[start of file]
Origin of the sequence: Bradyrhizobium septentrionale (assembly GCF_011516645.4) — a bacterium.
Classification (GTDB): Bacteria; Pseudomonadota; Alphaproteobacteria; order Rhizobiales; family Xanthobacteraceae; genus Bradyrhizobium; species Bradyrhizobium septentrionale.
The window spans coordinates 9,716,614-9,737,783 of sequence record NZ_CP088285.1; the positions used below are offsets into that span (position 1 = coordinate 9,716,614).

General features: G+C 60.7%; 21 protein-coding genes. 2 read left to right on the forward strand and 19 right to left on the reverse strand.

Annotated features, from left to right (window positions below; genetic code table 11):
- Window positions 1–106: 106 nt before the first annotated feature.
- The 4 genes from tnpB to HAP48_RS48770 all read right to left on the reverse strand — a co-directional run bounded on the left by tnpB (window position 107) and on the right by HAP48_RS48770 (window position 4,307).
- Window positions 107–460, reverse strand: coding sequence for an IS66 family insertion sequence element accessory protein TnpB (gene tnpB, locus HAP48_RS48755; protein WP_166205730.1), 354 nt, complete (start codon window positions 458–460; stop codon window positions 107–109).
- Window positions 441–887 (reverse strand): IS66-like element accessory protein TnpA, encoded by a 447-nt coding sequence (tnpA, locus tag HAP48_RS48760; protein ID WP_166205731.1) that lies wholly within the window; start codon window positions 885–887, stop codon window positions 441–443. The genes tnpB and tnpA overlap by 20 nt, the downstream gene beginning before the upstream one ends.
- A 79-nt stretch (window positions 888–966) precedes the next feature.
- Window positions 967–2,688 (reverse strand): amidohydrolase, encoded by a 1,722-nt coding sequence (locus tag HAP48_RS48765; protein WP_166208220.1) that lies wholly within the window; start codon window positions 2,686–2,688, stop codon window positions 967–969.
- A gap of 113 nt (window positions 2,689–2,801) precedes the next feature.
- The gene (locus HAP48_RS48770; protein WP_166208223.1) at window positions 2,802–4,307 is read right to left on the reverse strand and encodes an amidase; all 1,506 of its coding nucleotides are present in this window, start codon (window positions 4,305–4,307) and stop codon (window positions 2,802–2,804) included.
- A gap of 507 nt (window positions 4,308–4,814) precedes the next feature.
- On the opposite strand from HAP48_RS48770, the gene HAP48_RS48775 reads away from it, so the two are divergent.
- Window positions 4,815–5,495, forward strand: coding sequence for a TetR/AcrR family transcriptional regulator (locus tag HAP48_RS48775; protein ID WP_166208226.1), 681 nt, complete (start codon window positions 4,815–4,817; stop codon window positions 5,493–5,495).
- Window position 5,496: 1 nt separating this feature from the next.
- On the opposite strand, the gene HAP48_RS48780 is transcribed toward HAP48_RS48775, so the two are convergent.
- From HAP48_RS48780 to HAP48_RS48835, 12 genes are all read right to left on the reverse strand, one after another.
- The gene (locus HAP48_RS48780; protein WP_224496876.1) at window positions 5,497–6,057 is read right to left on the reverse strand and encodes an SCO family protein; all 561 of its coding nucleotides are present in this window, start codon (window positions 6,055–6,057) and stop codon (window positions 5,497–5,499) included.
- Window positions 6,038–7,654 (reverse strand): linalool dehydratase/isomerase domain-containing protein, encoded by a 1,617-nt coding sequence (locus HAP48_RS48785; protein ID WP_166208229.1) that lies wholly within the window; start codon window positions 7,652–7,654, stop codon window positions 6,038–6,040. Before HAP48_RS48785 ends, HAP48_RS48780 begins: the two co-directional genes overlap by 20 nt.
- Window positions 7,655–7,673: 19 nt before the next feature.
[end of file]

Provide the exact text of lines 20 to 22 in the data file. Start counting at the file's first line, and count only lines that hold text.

- The gene (locus HAP48_RS48780; protein WP_224496876.1) at window positions 5,497–6,057 is read right to left on the reverse strand and encodes an SCO family protein; all 561 of its coding nucleotides are present in this window, start codon (window positions 6,055–6,057) and stop codon (window positions 5,497–5,499) included.
- Window positions 6,038–7,654 (reverse strand): linalool dehydratase/isomerase domain-containing protein, encoded by a 1,617-nt coding sequence (locus HAP48_RS48785; protein ID WP_166208229.1) that lies wholly within the window; start codon window positions 7,652–7,654, stop codon window positions 6,038–6,040. Before HAP48_RS48785 ends, HAP48_RS48780 begins: the two co-directional genes overlap by 20 nt.
- Window positions 7,655–7,673: 19 nt before the next feature.